Given what’s at stake, it’s no longer enough to make ambitious commitments without translating them into real and tangible outcomes. Industry collaboration is critical in order for our sector to meaningfully reduce its carbon footprint. Read more on The time to commit to net-zero (and beyond) is now by Tony Lombardo, CEO of Lendlease, Australia.
“Fact. The world is warming at an unsustainable rate. And the built environment – including our homes, the places we work and where our children go to school, the cities in which most of us now live – contributes about 40 per cent* of global greenhouse gas emissions. This means our industry has a unique responsibility, and opportunity, to act.
As a 1.5ºC aligned company, we’ve set ourselves ambitious carbon emissions targets that are fully aligned with the goals of the Paris Agreement – and set a global benchmark for the real estate industry.
Our targets are clear and unambiguous
- Achieving net zero carbon emissions by 2025 for Scope 1 emissions produced directly from the fuels we burn and Scope 2 emissions from the power we consume.
- Achieving absolute zero carbon emissions by 2040 by eliminating all emissions, including Scope 3 emissions generated indirectly from our activities and the materials we procure, without the use of offsets.
And given what’s at stake, it’s no longer enough to make ambitious commitments without translating them into real and tangible outcomes. That’s why we’ve outlined five steps to help reduce our immediate and long term emissions.
This includes phasing out diesel and gas from our operations, using 100% renewable energy by 2030 and working with our industry partners to reduce indirect emissions in the supply chain.
I’m pleased to report we’ve already made significant headway. For example:
- All of our Australian commercial office funds under management have been officially certified as carbon neutral. This means they’ve met our net zero target well ahead of our 2025 goal. And, our Australian Industrial Fund (APPFI) will be fully powered by renewables and carbon neutral this year.
- In partnership with Aware Super, our multifamily portfolio in Boston and Chicago has been verified as net zero carbon. And, our new projects in New York City and Los Angeles are on track to achieve the same goal as construction gets underway.
- Our Australian Building business unit became one of the first carbon neutral construction service providers in Australia – and all of our Australian construction sites have achieved carbon neutral status.
- The Milan Innovation District (MIND) is our 100-hectare mixed-use redevelopment in Italy which aims to be a zero-carbon precinct powered only by renewable energy sources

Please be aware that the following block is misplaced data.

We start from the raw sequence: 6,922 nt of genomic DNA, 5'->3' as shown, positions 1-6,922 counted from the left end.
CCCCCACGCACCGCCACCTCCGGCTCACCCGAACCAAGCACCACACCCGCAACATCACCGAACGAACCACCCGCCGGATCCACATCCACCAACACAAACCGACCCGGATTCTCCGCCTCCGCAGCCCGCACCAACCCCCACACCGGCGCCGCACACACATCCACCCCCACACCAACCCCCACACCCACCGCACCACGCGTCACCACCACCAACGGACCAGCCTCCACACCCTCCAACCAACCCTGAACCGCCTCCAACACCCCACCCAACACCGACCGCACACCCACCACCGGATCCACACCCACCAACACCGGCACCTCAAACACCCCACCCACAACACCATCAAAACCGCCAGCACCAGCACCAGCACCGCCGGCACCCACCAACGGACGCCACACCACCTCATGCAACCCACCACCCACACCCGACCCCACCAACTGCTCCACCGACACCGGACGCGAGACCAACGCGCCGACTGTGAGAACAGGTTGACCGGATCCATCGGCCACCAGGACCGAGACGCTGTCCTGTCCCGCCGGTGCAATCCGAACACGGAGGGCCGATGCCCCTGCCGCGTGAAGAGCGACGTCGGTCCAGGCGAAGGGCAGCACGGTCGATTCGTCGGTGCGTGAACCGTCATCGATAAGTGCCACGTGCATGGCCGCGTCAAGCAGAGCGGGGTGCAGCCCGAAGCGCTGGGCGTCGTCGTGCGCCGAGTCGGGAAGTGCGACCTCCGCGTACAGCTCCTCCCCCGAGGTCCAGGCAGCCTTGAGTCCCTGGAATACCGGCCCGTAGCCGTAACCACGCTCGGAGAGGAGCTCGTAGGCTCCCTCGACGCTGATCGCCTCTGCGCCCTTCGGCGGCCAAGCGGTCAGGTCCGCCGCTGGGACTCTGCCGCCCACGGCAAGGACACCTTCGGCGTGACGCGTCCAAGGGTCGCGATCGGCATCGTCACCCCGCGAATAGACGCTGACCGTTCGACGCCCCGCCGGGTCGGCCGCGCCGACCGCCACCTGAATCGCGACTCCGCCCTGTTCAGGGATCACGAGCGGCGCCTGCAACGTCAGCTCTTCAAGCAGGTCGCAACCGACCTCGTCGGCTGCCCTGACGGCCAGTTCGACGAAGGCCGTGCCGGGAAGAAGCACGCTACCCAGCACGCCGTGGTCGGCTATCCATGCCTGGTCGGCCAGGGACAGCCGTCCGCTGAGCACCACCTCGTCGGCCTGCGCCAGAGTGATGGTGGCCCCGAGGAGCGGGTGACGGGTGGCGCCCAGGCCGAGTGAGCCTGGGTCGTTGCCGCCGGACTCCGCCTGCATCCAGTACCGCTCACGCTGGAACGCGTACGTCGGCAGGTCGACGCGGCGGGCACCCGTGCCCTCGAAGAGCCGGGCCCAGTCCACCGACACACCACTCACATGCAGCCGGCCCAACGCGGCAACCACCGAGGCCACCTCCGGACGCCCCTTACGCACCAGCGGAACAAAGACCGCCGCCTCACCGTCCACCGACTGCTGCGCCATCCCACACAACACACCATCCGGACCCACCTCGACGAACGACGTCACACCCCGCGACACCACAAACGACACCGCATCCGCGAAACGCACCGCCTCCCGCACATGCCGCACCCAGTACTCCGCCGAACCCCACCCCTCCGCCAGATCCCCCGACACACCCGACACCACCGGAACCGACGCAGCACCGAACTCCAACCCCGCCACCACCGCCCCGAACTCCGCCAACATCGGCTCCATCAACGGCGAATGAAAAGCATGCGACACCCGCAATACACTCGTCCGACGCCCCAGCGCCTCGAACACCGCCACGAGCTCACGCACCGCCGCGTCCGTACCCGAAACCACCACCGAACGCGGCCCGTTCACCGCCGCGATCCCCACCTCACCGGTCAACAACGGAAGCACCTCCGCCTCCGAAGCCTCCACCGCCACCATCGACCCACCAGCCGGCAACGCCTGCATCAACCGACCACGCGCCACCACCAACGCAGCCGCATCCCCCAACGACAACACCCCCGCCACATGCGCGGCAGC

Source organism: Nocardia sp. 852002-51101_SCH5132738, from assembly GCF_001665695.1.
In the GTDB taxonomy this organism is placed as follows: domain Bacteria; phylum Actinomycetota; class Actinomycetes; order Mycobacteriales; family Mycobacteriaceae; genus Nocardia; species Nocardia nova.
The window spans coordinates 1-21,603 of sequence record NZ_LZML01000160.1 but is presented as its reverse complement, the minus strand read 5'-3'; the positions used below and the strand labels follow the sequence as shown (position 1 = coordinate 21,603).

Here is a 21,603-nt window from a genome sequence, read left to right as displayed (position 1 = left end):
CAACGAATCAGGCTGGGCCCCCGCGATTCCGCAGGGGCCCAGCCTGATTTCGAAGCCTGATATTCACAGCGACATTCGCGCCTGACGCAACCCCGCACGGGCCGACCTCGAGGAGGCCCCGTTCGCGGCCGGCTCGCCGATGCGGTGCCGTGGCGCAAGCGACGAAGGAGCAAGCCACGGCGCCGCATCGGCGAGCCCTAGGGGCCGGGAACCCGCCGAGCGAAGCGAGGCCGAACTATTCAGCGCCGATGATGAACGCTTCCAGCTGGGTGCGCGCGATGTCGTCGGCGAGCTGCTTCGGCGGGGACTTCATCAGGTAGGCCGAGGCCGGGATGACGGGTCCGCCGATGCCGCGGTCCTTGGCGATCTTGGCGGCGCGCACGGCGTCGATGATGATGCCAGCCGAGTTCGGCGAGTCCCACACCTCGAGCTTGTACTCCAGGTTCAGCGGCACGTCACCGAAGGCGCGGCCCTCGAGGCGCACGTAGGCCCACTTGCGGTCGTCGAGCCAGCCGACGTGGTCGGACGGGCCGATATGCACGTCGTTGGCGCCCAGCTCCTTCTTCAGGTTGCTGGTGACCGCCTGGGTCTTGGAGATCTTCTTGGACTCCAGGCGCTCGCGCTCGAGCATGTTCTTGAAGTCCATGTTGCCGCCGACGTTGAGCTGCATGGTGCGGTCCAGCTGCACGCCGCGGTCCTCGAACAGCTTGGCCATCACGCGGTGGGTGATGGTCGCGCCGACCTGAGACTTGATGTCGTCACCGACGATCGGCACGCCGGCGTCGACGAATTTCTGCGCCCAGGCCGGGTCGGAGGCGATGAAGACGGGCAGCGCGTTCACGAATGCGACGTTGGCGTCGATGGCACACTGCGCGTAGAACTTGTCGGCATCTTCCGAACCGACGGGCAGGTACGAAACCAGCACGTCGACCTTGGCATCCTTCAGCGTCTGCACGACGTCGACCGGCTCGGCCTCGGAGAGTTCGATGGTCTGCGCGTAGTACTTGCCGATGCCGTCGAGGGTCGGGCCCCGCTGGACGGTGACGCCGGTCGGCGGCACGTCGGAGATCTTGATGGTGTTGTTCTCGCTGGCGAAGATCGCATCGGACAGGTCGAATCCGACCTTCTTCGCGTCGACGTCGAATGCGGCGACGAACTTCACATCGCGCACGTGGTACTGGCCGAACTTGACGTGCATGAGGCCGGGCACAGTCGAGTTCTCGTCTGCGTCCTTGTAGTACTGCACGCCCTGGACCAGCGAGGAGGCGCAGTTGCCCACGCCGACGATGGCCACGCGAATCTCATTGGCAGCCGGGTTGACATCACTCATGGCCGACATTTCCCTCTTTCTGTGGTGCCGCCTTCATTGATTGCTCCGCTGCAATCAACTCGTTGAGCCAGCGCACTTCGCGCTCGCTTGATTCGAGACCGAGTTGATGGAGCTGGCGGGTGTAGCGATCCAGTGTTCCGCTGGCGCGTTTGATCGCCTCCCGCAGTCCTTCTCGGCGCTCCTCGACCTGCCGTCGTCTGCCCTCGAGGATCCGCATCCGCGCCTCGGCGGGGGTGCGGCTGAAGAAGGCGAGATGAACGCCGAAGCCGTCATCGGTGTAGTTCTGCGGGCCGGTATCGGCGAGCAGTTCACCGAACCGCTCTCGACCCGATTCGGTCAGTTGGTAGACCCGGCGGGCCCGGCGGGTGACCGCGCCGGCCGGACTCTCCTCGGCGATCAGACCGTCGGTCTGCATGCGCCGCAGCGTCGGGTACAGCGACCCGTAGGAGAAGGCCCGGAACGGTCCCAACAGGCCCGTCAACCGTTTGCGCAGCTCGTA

- At Elephant Park, our project in central London, we will be net zero carbon in operation by the time it completes in 2025
We’re also among the first companies in the built environment sector to join the UNFCCC Race to Zero. However, that is just the beginning, because at Lendlease we’re already focused on our ultimate goal: Absolute Zero Carbon by 2040
Industry collaboration critical
Of course, Lendlease alone can’t stop the world from warming. Industry collaboration is critical in order for our sector to meaningfully reduce its carbon footprint. This means working closely and co-operatively with our partners up and down the supply chain to reduce the embodied carbon in the materials our sector relies on – namely steel, cement and aluminium.
Already, we’re the first in our sector to join forces with ResponsibleSteel to reduce emissions across the supply chain. And we’re one of the first companies globally to join SteelZero (led by The Climate Group and ResponsibleSteel) to drive market demand for net zero carbon steel. We also announced our partnership with the Materials and Embodied Carbon Leaders Alliance, a new industry-led coalition to decarbonise Australia’s building and construction industry.
Governments are leading but must do more
With operations spanning Australia, Asia, Europe, and the Americas, we’re working across and responding to the raft of strategies, targets and incentives being introduced by governments globally to reduce emissions.
It’s also promising to see robust climate policy being woven into COVID-19 economic recovery plans. However, I join the increasing chorus of voices calling on governments to work with industry to set ambitious targets and follow through with plans to achieve them. After all, the stakes have never been higher.
*Global Alliance for Buildings and Construction, World Green Building Council”.
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